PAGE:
Direct seeding or direct sowing just means that you start planting seeds in the garden, rather than buying small plants or starting seeds indoors earlier and transplanting them outside.
Many seeds of both flowers and vegetables can be started outdoors, at the start of the growing season. Starting seeds indoors may give you a head start, but some plants don't like being transplanted and will grow better if you seed them in the bed where they will be grown without disturbance. This is especially true of plants that have long tap roots, such as butterfly weed (Asclepias tuberosa), Oriental poppies, (Papaver orientale), dill, and parsley.
Often you won't lose any time when you direct sow instead of starting seeds early indoors. Plants that are seeded and grown in place won't experience the stress of transplanting and will not need time to adjust to their new growing conditions and you won't even have to harden them off. However, some plants that take awhile to grow, like tomatoes and peppers, are best started inside if you live in an area with a short growing season.
Tips for Direct Sowing Successfully
You can't just plop some seeds in the ground and leave them to fend for themselves. You will still need to give your direct sown seeds some special attention. Follow these tips for success when direct seeding:
- Make sure the area is weed free before you plant any seeds. Besides the competition for water and nutrients, it's easy to mistake sprouting weed seed for your flower or vegetable seeds and accidentally pull them out.
- Most of the sowing information will be on the seed packet if there is one. The rule of thumb is to plant seeds 3 times as deep as their circumference, but some seeds require light to germinate. If that is the case, gently press them into damp soil, so that they are making good contact.
- Pay special attention to the information on the packet about when to sow. Some seeds or seedlings won't survive frost. Some require a cold period to germinate. Most need warm soil to germinate, so plant after danger of frost has passed.
- Mark the spot. You may think you will remember where you planted, but there's a lot going on in the garden in spring. You'll forget.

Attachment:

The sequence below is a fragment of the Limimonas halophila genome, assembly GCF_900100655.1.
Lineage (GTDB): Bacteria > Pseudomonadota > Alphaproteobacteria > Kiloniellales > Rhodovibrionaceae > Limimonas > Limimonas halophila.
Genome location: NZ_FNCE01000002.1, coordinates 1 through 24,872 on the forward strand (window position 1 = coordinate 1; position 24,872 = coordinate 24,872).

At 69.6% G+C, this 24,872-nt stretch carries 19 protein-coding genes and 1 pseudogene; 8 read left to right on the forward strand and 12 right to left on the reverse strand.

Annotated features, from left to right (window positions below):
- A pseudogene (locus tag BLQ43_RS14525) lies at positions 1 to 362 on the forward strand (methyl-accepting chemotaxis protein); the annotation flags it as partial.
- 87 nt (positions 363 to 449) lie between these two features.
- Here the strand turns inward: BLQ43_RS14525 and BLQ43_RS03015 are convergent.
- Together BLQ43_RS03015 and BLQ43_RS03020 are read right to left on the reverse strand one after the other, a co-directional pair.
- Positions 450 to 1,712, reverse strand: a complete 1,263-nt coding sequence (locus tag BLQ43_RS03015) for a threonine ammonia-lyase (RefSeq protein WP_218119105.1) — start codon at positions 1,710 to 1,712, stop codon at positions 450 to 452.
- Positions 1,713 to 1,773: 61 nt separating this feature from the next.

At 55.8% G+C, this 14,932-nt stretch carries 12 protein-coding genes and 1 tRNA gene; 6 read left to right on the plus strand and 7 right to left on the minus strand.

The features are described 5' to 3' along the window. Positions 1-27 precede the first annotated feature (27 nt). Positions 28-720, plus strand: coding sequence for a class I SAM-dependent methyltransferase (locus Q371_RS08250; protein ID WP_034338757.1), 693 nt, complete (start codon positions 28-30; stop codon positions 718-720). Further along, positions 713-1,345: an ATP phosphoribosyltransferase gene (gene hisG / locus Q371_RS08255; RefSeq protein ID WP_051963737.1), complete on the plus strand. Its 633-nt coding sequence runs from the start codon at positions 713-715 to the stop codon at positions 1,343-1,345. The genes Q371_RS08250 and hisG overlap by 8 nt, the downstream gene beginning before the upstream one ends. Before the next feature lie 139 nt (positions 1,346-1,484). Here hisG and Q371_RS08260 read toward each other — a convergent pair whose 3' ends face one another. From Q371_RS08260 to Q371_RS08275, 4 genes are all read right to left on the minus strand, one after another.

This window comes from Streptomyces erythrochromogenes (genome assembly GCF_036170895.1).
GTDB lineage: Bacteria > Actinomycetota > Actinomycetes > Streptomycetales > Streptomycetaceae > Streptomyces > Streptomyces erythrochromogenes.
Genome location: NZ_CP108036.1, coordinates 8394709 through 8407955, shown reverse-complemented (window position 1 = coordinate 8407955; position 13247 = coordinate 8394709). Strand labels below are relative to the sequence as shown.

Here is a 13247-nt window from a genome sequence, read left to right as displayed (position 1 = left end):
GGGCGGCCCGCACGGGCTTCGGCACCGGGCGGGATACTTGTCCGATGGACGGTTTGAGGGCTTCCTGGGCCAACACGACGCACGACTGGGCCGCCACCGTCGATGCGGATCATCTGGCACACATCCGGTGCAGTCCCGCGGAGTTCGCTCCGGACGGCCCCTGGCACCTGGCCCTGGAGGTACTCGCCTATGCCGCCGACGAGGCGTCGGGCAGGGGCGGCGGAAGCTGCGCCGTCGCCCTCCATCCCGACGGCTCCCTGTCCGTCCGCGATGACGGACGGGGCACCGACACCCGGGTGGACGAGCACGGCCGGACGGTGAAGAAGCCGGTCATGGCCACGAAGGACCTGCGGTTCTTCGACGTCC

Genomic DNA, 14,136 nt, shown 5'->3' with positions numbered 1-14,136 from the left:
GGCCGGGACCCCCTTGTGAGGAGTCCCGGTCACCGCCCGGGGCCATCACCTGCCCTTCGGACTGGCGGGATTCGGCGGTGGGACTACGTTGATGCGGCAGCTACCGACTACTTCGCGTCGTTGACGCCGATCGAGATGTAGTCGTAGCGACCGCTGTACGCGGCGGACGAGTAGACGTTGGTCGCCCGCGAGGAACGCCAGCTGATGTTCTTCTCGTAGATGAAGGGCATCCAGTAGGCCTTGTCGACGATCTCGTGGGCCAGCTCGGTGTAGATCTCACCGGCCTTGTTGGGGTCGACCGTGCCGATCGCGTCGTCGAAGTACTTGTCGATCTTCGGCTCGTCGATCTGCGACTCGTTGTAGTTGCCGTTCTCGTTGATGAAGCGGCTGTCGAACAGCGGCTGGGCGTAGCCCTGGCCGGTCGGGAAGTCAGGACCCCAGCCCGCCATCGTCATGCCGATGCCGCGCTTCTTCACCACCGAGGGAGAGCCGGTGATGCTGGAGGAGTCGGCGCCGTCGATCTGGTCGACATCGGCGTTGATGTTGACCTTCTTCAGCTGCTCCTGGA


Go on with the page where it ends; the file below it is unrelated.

- Water gently. Don't wash the seeds away or have them all flow into a pile. Better still, dampen the soil before you plant. Then water gently as needed, until you see germination.
- Keep the soil moist until the seed germinates, then be sure to water whenever the surface soil looks dry. Seedlings don't have much of a root system and they can dry out within hours. Pay special attention to young seedlings if it is very windy or if the weather suddenly turns hot and sunny. Both of these weather conditions can dry the soil and desiccate the seedlings.
- If you've had good germination, you'll need to thin the seedlings, to give them airspace and room to grow. You can pull the unwanted seedlings when they are a couple of inches high. If that seems to disturb the roots of the seedlings you want to keep, you can snip the extras with a small scissor or simply pinch off the leaves with your fingers. (Depending on the vegetable seedlings, you can snip them and save them to eat in salads. Do not eat seedlings in the nightshade family.)
- Some plants benefit from being pinched back once they have developed about 3 sets of true leaves. This will encourage the plant to send out more branches and become a fuller, bushier plant.
- Continue to pamper your seedlings until they become established plants. Be on the lookout for four-legged pests. Tender young seedlings can be eaten in one bite.